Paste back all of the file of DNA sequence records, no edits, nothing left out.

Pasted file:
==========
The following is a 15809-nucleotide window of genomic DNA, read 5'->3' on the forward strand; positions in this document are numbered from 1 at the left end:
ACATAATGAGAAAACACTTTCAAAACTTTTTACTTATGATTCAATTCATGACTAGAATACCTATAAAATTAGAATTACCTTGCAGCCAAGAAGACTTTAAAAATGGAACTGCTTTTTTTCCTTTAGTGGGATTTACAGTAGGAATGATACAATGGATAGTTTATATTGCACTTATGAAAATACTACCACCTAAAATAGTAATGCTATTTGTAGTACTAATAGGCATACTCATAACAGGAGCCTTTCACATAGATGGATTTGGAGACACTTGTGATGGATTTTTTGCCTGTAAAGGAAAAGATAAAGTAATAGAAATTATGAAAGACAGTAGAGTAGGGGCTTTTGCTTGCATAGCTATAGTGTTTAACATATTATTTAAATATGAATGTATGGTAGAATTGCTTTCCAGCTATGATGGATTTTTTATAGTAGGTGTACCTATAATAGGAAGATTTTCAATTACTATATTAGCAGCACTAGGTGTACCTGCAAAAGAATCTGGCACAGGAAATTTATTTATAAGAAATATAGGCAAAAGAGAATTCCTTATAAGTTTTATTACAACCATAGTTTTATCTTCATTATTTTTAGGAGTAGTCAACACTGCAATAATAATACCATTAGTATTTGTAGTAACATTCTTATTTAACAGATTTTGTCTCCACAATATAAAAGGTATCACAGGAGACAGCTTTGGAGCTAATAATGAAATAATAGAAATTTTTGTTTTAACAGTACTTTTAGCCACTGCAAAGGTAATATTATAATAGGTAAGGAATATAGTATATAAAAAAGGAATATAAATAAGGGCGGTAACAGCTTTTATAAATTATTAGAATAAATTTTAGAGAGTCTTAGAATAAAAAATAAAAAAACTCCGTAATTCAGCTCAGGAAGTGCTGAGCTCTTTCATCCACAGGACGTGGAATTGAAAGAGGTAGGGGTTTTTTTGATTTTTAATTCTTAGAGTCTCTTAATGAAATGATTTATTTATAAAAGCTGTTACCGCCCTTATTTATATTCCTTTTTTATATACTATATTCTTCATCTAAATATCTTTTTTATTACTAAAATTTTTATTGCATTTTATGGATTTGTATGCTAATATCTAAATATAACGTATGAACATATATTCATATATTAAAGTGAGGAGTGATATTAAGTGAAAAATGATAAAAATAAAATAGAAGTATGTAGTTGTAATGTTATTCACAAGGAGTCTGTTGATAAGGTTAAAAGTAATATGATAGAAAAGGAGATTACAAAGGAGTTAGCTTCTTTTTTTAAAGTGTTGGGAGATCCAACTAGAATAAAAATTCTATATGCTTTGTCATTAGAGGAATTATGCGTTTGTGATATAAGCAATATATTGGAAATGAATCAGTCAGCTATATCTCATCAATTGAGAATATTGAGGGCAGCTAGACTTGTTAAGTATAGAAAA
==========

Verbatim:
The following is a 15809-nucleotide window of genomic DNA, read 5'->3' on the forward strand; positions in this document are numbered from 1 at the left end:
ACATAATGAGAAAACACTTTCAAAACTTTTTACTTATGATTCAATTCATGACTAGAATACCTATAAAATTAGAATTACCTTGCAGCCAAGAAGACTTTAAAAATGGAACTGCTTTTTTTCCTTTAGTGGGATTTACAGTAGGAATGATACAATGGATAGTTTATATTGCACTTATGAAAATACTACCACCTAAAATAGTAATGCTATTTGTAGTACTAATAGGCATACTCATAACAGGAGCCTTTCACATAGATGGATTTGGAGACACTTGTGATGGATTTTTTGCCTGTAAAGGAAAAGATAAAGTAATAGAAATTATGAAAGACAGTAGAGTAGGGGCTTTTGCTTGCATAGCTATAGTGTTTAACATATTATTTAAATATGAATGTATGGTAGAATTGCTTTCCAGCTATGATGGATTTTTTATAGTAGGTGTACCTATAATAGGAAGATTTTCAATTACTATATTAGCAGCACTAGGTGTACCTGCAAAAGAATCTGGCACAGGAAATTTATTTATAAGAAATATAGGCAAAAGAGAATTCCTTATAAGTTTTATTACAACCATAGTTTTATCTTCATTATTTTTAGGAGTAGTCAACACTGCAATAATAATACCATTAGTATTTGTAGTAACATTCTTATTTAACAGATTTTGTCTCCACAATATAAAAGGTATCACAGGAGACAGCTTTGGAGCTAATAATGAAATAATAGAAATTTTTGTTTTAACAGTACTTTTAGCCACTGCAAAGGTAATATTATAATAGGTAAGGAATATAGTATATAAAAAAGGAATATAAATAAGGGCGGTAACAGCTTTTATAAATTATTAGAATAAATTTTAGAGAGTCTTAGAATAAAAAATAAAAAAACTCCGTAATTCAGCTCAGGAAGTGCTGAGCTCTTTCATCCACAGGACGTGGAATTGAAAGAGGTAGGGGTTTTTTTGATTTTTAATTCTTAGAGTCTCTTAATGAAATGATTTATTTATAAAAGCTGTTACCGCCCTTATTTATATTCCTTTTTTATATACTATATTCTTCATCTAAATATCTTTTTTATTACTAAAATTTTTATTGCATTTTATGGATTTGTATGCTAATATCTAAATATAACGTATGAACATATATTCATATATTAAAGTGAGGAGTGATATTAAGTGAAAAATGATAAAAATAAAATAGAAGTATGTAGTTGTAATGTTATTCACAAGGAGTCTGTTGATAAGGTTAAAAGTAATATGATAGAAAAGGAGATTACAAAGGAGTTAGCTTCTTTTTTTAAAGTGTTGGGAGATCCAACTAGAATAAAAATTCTATATGCTTTGTCATTAGAGGAATTATGCGTTTGTGATATAAGCAATATATTGGAAATGAATCAGTCAGCTATATCTCATCAATTGAGAATATTGAGGGCAGCTAGACTTGTTAAGTATAGAAAA